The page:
The alternative or additional possibility that the effects caused by the absence of OprF result from something else other than OM disorganization cannot be disregarded, especially considering the role of OprF as a host immune system sensor (Wu et al., 2005; Mishra et al., 2015), more generally as an environmental sensor (Wagner et al., 2006; Fito-Boncompte et al., 2011). It is also conceivable that OprF-dependent c-di-GMP modulation is linked to its ability to transmit or to transduce unknown signals through the OM, which would then be detected by a sensor protein in the cytoplasmic membrane. Taken together, our data show for the first time that OprF is linked to c-di-GMP level modulations, through a direct (signaling) and/or indirect (envelope stress) mechanism.
Conceived and designed experiments: EB, JM, PL, AD, AF, SC.
Performed the experiments: EB, JM, RD, OM, LF-B, GG, AB, GB-W.
Analyzed the data: EB, JM, RD, PL, AD, AF, SC, JO, GB-W.
Contributed reagents/materials/analysis tools: OM, MB.
Wrote the paper: EB, JM, PL, AD, NO, MF, AF, GB-W, JO, SC.
All authors read and approved the final manuscript.
Conflict of Interest Statement
The authors declare that the research was conducted in the absence of any commercial or financial relationships that could be construed as a potential conflict of interest.
We wish to thank Bob Hancock and Manjeet Bains for the gift of P. aeruginosa H103 and H636, Matt Parsek for the reporter system PcdrA-gfp, Anke Neidig and Michael Nusser for technical assistance. The LMSM is supported by the Région Haute-Normandie (France, GRRs Sésa and IRIB), the Grand Evreux Agglomeration and European FEDER funds. The LBCM is supported by the Région Bretagne (France) and European FEDER funds.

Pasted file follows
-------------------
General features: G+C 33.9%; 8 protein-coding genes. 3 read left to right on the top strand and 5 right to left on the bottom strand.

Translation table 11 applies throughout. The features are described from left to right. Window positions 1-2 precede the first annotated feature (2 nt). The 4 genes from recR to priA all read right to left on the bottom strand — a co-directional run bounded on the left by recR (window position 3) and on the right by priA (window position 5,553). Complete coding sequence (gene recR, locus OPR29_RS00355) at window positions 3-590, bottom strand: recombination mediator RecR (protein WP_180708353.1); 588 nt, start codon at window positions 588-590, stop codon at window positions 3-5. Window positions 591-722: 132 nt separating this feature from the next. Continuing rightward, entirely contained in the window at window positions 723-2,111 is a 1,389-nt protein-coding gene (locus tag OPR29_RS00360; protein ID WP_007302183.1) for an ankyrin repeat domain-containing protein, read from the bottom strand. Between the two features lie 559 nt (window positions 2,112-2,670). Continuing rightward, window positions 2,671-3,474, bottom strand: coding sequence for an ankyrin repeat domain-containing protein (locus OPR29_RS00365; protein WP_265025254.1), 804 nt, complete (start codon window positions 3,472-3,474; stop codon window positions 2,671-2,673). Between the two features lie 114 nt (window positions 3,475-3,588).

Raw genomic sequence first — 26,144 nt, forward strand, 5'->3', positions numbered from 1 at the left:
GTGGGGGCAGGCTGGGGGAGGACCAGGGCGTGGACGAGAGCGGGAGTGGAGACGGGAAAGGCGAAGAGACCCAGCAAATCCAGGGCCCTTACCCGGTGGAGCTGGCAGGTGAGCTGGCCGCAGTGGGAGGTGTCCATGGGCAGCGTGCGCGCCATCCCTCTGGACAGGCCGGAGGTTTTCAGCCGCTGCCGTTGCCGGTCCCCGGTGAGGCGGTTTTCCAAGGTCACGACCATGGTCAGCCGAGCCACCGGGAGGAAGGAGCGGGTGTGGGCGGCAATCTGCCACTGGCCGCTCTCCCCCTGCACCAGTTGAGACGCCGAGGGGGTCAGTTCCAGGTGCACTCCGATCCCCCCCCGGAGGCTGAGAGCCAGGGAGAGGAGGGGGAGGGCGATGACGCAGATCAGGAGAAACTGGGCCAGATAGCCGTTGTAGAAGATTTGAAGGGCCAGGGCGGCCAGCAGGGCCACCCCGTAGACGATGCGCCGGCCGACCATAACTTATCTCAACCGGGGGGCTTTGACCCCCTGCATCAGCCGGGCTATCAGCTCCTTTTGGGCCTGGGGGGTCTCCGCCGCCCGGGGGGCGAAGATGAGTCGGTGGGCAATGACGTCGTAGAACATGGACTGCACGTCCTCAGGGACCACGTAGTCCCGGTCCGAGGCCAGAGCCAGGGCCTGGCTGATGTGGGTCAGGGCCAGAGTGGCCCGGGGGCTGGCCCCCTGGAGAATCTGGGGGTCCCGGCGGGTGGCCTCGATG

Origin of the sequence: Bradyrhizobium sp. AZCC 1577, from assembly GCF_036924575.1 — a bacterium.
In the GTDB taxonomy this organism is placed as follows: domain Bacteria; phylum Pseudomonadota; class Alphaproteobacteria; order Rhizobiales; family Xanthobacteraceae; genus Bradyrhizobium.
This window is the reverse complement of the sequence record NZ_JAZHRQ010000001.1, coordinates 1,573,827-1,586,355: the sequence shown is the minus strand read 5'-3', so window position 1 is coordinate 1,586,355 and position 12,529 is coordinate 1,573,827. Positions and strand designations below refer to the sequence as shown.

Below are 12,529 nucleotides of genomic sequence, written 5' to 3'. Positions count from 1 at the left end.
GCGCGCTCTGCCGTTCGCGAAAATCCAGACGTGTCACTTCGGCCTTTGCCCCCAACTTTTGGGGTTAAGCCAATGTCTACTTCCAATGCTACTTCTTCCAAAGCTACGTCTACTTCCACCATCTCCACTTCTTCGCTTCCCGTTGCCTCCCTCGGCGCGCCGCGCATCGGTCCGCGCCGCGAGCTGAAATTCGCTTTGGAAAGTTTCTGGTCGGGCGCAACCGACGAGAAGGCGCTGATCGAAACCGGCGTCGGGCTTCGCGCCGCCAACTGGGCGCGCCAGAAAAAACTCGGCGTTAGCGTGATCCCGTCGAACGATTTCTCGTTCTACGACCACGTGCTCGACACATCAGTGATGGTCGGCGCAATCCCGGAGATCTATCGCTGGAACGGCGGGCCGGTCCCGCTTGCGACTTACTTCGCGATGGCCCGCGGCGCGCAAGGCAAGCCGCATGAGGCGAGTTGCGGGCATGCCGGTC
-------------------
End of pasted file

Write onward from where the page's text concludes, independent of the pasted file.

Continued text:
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Keywords: OprF, exopolysaccharides, biofilm, c-di-GMP, SigX, ECF
Citation: Bouffartigues E, Moscoso JA, Duchesne R, Rosay T, Fito-Boncompte L, Gicquel G, Maillot O, Bénard M, Bazire A, Brenner-Weiss G, Lesouhaitier O, Lerouge P, Dufour A, Orange N, Feuilloley MGJ, Overhage J, Filloux A and Chevalier S (2015) The absence of the Pseudomonas aeruginosa OprF protein leads to increased biofilm formation through variation in c-di-GMP level. Front. Microbiol. 6:630. doi: 10.3389/fmicb.2015.00630
Received: 23 February 2015; Accepted: 09 June 2015;
Published: 23 June 2015.
Edited by:Dongsheng Zhou, Beijing Institute of Microbiology and Epidemiology, China
Reviewed by:Dean Allistair Rowe-Magnus, Indiana University Bloomington, USA
Efstathios D. Giaouris, University of the Aegean, Greece
Copyright © 2015 Bouffartigues, Moscoso, Duchesne, Rosay, Fito-Boncompte, Gicquel, Maillot, Bénard, Bazire, Brenner-Weiss, Lesouhaitier, Lerouge, Dufour, Orange, Feuilloley, Overhage, Filloux and Chevalier. This is an open-access article distributed under the terms of the Creative Commons Attribution License (CC BY). The use, distribution or reproduction in other forums is permitted, provided the original author(s) or licensor are credited and that the original publication in this journal is cited, in accordance with accepted academic practice. No use, distribution or reproduction is permitted which does not comply with these terms.
*Correspondence: Sylvie Chevalier EA 4312-Laboratory of Microbiology Signals and Microenvironment, University of Rouen – Normandy University, 55 Rue Saint Germain, 27000 Evreux, France, firstname.lastname@example.org